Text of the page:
While I was unable to attend a screening for Kevin Smith’s Tusk, I sent my colleague and trusted friend Tom Miller out to review this film. Here are his thoughts.
Imagine two film school students sitting in their dorm room one late night partying after a long day of classes. In a smoky, drunken haze they come up with ideas for the greatest movie ever!“I’ve got it!” One student says sitting under a citizen kane poster, “The guy turns him into a walrus! But we’ll shoot it all serious like!” “That’s hilarious, Bro!” the other student says before taking another hit off a makeshift bong.
Now imagine giving millions of dollars to these two students to make their genius movie. Probably not the best investment idea. Well that’s pretty much what happened when Kevin Smith came up with the idea for Tusk.
While finding himself funnier than any person ever should, the idea for Tusk was born during the recording of Smodcast. The idea itself is quite funny. I can’t help but laugh while the idea of Tusk is discussed during the initial podcast, but despite a large number of twitter fans voting for Tusk to be made into an actual film using the hashtag #walrusyes, it should never have evolved into an actual film. I suppose at this point Kevin Smith can do what he wants given his name fame but I have to say I miss the days of “little to no budget making dick and fart jokes while discussing the ideas of love, lust, lesbianism, and life Kevin Smith”.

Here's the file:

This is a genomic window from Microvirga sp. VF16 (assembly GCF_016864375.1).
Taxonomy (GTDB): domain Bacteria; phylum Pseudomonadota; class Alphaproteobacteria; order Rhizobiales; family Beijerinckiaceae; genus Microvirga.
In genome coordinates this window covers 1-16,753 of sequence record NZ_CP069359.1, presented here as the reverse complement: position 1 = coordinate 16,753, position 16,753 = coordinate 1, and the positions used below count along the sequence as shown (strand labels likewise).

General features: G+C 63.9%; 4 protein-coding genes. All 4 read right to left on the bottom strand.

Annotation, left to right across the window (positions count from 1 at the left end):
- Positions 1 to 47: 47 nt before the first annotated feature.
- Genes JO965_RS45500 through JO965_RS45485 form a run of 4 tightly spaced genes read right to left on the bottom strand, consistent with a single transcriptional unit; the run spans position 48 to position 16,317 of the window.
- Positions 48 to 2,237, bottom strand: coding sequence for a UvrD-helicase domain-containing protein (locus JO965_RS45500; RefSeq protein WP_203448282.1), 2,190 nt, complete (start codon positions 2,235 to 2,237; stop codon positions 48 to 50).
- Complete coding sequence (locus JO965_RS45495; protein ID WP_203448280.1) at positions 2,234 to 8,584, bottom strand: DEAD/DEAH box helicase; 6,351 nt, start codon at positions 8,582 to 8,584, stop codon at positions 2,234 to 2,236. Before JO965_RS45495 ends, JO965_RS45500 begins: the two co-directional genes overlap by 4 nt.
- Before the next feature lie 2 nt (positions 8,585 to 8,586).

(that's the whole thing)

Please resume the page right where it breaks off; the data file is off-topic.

Tusk begins with two men hosting a podcast called “The Not-See Party”. The podcast scenes are funny and mimic Kevin Smith’s real life podcast. One of the hosts, played by Justin Long, announces he’s going to Canada to interview the star of a viral video, leaving behind the other podcast co-host, played by Haley Joel Osment.
After making it to Canada and having his interview fall through Long’s character ends up at the home of a man played by the amazing Micheal Parks who has some serious issues involving a past encounter with a walrus. If you listen to Smith’s podcast or just have the internet you already know where the story is going to go. This is where Tusk really drops the ball. The actors do a stellar job with a pretty well written script but the directorial choices of Smith sadly fail.
Tusk could have been crazy funny. A serious take on a ridiculous plot is a difficult approach for a comedic film but it can work and it has worked. Yet, as I sat in a theater filled with people there were little to no laughs and though I chuckled once or twice I never found Tusk to be even remotely as funny as the podcast it came from. The lack of humor and forcibly inserted back story of the characters make for an annoyingly dull flick.
The editing choices for some of the back story scenes made me think Smith had filmed the entire movie and then randomly thought it needed more depth and after completing the film called the actors to shoot some extra scenes Smith could smoosh back into the movie.
I will say, the special effects are pretty great including the make up effects for the character Guy LaPointe. I didn’t know who played this character before seeing the film and kept second guessing who it was until I finally looked it up online once I got home.
So overall, good acting, relativity funny script, cool special effects, and some interesting cinematic moments shine through a flick that I think Kevin Smith really dropped the ball directing and editing.
If I watched it on Netflix I’d rate it two stars but probably throw it in the queue for a second viewing while hanging out with my stoner friends.